I'm back (For real this time)
Name Maraton de Santiago
Location Santiago, Chile
Finish Time 04:19:05
After biting through the last one, my training over the last month has been pretty consistent, my back/leg/knee problem is getting better, so I felt confident I would actually race the Maraton De Santiago.
I arrived in Santiago on Friday and have a hotel that is 2 blocks from the start line and 4 from the expo, so everything was pretty much stress-free. Picking up the kit took 2 minutes, the problem with the misspelling of my name was resolved in 30 seconds (and in perfect English, as about everything here)
The expo revealed that of the roundabout 12.000 participants, about 6.000 would run the 10k, and another 4.500 the half-marathon , so that there would actually be only 1.500 runners for the marathon. But, giving out identical t-shirts to all participants , the crowd in all media coverage will look huge. Very slick ;-)
Also, and I'm sure this is the beginning of a trend, chip time was not done with champion-chip but with a one-way 3x4cm plastic card. And yes, i did take it apart after the race, and yes it is a simple RFID.
I didn't sleep to well the night before, so I traded some extra nap-time for solid food. Breakfast therefore consisted just of a liter of coke.
Left the hotel 30 minutes before the race, got to the starting line to watch the usual spectacle of runners trying to desperately inflict some last-minute injuries to themselves (they call that 'stretching') and off we went.
The first couple of km's the race is on on the alameda, a big, 4 lane road, so that congestion was no issue at all. I didn't even bother to bring a HRM; since the objective for today was to run the whole distance without a time goal I figured, PE would do. I managed to stick to a 6 min/km pace pretty well for the first half, reaching the halfway point in 2:07.
A little earlier than expected, people started crumbling right from the halfway point on. At around km26, the 4:15 train - very small, and a bit ahead of time - passed me, and I stayed with it for the next 10k, before letting it get away to take a pee. Aside from that break, I think I was passed by only 2 runners in the second half, which is quite nice.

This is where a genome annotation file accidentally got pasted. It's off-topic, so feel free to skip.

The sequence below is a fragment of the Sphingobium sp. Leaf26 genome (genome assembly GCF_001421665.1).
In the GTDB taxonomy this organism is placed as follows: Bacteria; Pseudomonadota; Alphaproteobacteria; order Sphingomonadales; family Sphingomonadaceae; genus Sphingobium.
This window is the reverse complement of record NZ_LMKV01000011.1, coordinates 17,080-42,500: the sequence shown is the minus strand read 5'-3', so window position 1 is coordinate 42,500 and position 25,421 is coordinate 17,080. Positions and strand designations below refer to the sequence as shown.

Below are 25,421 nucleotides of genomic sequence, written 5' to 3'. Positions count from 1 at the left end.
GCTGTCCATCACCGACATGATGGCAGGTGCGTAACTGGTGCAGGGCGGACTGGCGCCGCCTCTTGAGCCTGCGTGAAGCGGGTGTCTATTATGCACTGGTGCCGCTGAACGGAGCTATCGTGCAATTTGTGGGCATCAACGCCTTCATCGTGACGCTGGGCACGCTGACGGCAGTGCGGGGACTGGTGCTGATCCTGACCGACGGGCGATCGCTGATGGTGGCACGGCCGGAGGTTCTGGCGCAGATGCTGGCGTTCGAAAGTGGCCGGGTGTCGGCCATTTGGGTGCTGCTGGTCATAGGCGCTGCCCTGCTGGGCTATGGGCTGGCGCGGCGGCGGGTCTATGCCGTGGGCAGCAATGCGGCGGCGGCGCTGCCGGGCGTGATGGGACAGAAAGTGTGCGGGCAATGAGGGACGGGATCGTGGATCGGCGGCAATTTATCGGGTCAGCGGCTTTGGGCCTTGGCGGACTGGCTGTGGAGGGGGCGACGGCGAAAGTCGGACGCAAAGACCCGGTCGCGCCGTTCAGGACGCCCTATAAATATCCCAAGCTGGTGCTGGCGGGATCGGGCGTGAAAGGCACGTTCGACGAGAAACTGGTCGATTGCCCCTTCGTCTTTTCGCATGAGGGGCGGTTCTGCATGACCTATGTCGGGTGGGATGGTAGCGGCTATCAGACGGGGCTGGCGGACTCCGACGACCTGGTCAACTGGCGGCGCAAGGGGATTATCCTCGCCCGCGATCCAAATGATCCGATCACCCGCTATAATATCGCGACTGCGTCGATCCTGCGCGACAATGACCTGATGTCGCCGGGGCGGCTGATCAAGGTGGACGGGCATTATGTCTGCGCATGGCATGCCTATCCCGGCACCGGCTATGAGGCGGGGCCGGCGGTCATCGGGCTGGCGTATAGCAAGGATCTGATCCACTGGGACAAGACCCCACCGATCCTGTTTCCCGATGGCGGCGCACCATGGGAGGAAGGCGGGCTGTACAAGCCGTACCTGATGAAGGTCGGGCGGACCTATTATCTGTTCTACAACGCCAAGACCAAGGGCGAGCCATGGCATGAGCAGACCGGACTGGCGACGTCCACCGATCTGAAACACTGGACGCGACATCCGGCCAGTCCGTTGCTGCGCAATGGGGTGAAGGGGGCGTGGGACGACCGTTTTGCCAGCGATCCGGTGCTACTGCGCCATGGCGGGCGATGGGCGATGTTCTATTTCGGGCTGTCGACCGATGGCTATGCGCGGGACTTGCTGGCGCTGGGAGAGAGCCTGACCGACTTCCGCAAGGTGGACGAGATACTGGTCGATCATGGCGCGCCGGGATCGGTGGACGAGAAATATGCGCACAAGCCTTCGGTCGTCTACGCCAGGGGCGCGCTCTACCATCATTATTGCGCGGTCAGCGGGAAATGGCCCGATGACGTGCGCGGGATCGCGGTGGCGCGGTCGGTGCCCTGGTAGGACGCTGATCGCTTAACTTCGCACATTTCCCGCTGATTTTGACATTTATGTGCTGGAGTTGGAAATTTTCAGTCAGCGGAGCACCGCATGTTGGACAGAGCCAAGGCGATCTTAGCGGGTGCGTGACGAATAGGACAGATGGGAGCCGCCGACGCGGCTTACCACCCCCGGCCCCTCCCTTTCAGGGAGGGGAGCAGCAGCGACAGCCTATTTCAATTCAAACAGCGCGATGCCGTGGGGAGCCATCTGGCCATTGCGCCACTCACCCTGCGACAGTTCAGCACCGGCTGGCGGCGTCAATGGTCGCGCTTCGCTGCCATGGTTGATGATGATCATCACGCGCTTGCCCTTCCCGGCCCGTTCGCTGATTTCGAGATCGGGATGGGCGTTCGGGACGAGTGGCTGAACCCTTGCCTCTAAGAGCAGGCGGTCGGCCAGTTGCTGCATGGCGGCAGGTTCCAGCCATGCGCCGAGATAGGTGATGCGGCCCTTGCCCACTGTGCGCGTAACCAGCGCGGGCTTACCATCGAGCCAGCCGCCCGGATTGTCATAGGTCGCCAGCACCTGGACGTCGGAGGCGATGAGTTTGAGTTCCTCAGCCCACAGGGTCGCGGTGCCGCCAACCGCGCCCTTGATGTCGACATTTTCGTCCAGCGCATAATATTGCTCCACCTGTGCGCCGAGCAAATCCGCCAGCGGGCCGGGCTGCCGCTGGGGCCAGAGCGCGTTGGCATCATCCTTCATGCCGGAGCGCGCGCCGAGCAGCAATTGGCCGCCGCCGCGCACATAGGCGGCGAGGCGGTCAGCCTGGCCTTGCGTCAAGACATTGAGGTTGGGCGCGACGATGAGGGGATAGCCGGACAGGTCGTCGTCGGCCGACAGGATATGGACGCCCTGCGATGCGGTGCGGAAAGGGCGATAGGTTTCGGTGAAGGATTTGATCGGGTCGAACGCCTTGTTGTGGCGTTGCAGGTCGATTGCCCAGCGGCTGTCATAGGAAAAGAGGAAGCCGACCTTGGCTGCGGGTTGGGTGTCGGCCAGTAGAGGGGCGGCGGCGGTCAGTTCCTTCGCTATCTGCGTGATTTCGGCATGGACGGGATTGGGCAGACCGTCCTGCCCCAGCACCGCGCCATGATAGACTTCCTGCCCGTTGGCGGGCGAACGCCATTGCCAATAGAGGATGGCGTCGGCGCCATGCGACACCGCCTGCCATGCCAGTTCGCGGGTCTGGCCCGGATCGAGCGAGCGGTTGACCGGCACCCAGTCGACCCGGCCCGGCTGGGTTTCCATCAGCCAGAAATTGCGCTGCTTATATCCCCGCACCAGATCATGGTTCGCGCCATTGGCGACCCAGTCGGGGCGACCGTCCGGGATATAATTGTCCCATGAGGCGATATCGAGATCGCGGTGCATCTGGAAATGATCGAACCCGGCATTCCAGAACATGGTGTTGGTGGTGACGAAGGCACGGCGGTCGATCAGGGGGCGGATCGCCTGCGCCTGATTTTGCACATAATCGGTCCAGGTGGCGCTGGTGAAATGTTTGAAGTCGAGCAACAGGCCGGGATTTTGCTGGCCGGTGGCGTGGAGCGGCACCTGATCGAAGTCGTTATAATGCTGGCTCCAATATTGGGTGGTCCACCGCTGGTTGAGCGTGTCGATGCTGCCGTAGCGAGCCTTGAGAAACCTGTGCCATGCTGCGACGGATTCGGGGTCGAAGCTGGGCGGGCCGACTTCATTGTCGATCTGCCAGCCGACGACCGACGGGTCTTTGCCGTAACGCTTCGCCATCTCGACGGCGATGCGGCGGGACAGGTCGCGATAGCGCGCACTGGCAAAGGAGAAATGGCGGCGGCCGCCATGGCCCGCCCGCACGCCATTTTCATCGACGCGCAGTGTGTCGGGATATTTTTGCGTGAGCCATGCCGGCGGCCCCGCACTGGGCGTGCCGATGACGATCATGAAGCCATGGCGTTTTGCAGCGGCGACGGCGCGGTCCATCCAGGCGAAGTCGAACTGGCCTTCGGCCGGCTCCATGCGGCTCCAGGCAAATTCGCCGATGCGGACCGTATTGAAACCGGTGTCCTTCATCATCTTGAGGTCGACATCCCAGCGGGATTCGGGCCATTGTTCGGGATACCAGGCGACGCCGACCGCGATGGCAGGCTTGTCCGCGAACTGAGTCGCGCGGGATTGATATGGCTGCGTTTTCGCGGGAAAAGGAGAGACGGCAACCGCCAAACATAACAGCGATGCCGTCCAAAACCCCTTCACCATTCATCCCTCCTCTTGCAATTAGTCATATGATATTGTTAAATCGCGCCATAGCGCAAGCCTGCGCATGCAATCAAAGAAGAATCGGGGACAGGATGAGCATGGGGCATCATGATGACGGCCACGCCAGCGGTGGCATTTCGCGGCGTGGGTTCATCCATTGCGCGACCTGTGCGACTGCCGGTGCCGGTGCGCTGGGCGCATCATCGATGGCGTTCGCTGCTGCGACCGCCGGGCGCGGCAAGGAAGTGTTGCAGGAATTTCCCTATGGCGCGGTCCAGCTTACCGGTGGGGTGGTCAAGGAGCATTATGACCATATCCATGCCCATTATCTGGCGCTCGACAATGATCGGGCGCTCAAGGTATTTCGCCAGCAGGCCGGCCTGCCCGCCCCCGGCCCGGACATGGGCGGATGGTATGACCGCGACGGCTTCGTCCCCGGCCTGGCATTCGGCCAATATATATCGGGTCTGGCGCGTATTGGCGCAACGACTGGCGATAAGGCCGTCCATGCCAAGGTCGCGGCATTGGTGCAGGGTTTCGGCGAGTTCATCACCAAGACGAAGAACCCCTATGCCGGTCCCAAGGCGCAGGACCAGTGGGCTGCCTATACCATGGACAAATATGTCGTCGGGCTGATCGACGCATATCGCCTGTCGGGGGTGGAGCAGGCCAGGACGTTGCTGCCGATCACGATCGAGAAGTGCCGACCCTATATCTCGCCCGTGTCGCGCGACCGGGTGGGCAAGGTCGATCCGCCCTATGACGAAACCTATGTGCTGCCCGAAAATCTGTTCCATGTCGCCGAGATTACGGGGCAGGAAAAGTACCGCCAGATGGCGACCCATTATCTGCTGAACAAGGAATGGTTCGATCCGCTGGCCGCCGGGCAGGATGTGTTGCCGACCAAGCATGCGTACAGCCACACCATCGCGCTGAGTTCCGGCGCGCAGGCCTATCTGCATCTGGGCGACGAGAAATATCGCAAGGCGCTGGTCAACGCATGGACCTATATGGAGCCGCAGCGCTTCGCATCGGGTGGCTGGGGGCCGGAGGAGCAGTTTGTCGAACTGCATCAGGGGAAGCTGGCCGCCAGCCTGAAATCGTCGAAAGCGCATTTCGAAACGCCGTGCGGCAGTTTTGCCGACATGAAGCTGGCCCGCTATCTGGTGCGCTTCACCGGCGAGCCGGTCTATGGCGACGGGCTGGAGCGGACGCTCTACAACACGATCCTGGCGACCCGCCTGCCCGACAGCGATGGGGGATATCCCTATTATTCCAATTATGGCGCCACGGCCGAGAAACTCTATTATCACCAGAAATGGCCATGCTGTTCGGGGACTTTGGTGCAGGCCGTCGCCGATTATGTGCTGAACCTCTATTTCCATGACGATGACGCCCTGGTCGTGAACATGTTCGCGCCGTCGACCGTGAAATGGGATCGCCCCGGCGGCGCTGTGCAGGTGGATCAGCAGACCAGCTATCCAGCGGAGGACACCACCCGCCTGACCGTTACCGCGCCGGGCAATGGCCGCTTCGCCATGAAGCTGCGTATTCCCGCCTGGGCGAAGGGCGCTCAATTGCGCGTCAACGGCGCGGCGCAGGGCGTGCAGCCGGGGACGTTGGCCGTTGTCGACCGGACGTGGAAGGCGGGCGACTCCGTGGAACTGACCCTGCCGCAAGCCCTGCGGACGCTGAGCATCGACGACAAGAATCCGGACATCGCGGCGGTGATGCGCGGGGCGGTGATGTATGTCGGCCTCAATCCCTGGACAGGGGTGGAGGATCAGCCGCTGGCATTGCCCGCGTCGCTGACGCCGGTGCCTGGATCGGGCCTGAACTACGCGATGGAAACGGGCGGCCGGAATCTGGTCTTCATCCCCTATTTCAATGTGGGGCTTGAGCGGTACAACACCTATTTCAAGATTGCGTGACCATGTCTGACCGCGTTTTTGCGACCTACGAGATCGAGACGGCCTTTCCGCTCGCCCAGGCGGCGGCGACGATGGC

Nutrition went pretty well, sticking to Gatorade every 5km and 3 gels (km 21, 29, 37), I only really felt a bit weak between km 38 an 40. Somehow I missed the 41km mark and suddenly was able to see the 42km arch ahead of me. Picked up the pace, passed about 25 more runners on the last 700 meters, including a 'Markus R. memorial sprint' to the finish line for a total time of 4:19:05. Certainly not a great time, but that was not the objective.
Now, after beer,steak, fries, coke, shower and nap (in that order), I feel quite happy and am looking for the next one (D'dorf in May) and ultimately, IM Lanzarote.
Race conditions: 4/5
Santiago is famous for having smog year round. Not today. The sky was clear, the view fantastic. In the sun it was rather warm, maybe 25-30C, in the shadow even slightly cool, maybe around 18C. A major downside is that almost all of the race is run on concrete.
Santiago is a very nice city, the marathon takes a nice route, a good deal of the streets are line with trees. But is is still a city marathon, so not really spectacular.
The course is pretty flat, road quality is OK, but, as mentioned above, it is all concrete. So yes, a fast time is very well doable, but it might hurt some more than usual.
Website in English, expo and start right in the center of the city at metro stops, a flag waving volunteer every 50 meters or so, large km marker. Race results the same day. Perfect.
Finisher medal: 4/5 (3/5)
Good medal for international standards, for South America very good
Just paper in the race kit. But entry came with a very good quality adidas clima-cool shirt. And entry was just 23$. Which is considerable lower than the value of the shirt. And no, shirts cost (at least) the same here than anywhere else.
The Cheer: 3/5
The cheer at the start was fantastic, later, when only the marathoners were running, considerable less. But there still was a cheer, and also notably from the people living at the race course. 4 bands along the course were announced. I saw one, plus one stage, where clearly a band had played, but not anymore when I passed.
If you feel the urge to run a marathon is South America, so far this is the one I would recommend. Very well organized and in a friendly city that is safe and easy to get around without speaking Spanish.